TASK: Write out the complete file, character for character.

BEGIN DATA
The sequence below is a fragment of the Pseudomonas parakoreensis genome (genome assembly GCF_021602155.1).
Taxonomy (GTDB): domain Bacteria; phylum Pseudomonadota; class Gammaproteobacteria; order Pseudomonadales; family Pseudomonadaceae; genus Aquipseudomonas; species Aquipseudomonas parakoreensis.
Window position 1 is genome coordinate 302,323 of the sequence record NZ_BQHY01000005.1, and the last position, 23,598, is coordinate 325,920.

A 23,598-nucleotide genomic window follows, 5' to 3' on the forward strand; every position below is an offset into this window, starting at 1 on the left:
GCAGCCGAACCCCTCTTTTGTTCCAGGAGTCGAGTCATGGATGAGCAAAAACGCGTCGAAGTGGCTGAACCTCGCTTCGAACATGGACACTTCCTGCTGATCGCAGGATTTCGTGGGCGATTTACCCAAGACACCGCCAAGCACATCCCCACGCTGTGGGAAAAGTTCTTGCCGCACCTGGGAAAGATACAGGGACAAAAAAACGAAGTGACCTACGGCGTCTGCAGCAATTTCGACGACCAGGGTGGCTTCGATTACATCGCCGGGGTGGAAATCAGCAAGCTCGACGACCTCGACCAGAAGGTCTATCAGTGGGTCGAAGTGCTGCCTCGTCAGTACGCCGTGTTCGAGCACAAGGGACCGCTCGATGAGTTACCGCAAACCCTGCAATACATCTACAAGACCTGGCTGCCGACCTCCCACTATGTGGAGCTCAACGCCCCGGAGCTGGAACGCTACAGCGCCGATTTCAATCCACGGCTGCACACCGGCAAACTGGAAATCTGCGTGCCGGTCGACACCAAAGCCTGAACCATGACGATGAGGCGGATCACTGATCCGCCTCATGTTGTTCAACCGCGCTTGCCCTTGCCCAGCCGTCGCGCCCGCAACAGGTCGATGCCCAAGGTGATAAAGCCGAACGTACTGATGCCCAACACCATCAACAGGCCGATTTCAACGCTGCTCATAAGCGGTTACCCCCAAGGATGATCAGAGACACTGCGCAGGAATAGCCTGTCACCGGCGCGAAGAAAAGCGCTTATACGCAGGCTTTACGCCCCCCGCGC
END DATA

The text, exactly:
The sequence below is a fragment of the Pseudomonas parakoreensis genome (genome assembly GCF_021602155.1).
Taxonomy (GTDB): domain Bacteria; phylum Pseudomonadota; class Gammaproteobacteria; order Pseudomonadales; family Pseudomonadaceae; genus Aquipseudomonas; species Aquipseudomonas parakoreensis.
Window position 1 is genome coordinate 302,323 of the sequence record NZ_BQHY01000005.1, and the last position, 23,598, is coordinate 325,920.

A 23,598-nucleotide genomic window follows, 5' to 3' on the forward strand; every position below is an offset into this window, starting at 1 on the left:
GCAGCCGAACCCCTCTTTTGTTCCAGGAGTCGAGTCATGGATGAGCAAAAACGCGTCGAAGTGGCTGAACCTCGCTTCGAACATGGACACTTCCTGCTGATCGCAGGATTTCGTGGGCGATTTACCCAAGACACCGCCAAGCACATCCCCACGCTGTGGGAAAAGTTCTTGCCGCACCTGGGAAAGATACAGGGACAAAAAAACGAAGTGACCTACGGCGTCTGCAGCAATTTCGACGACCAGGGTGGCTTCGATTACATCGCCGGGGTGGAAATCAGCAAGCTCGACGACCTCGACCAGAAGGTCTATCAGTGGGTCGAAGTGCTGCCTCGTCAGTACGCCGTGTTCGAGCACAAGGGACCGCTCGATGAGTTACCGCAAACCCTGCAATACATCTACAAGACCTGGCTGCCGACCTCCCACTATGTGGAGCTCAACGCCCCGGAGCTGGAACGCTACAGCGCCGATTTCAATCCACGGCTGCACACCGGCAAACTGGAAATCTGCGTGCCGGTCGACACCAAAGCCTGAACCATGACGATGAGGCGGATCACTGATCCGCCTCATGTTGTTCAACCGCGCTTGCCCTTGCCCAGCCGTCGCGCCCGCAACAGGTCGATGCCCAAGGTGATAAAGCCGAACGTACTGATGCCCAACACCATCAACAGGCCGATTTCAACGCTGCTCATAAGCGGTTACCCCCAAGGATGATCAGAGACACTGCGCAGGAATAGCCTGTCACCGGCGCGAAGAAAAGCGCTTATACGCAGGCTTTACGCCCCCCGCGC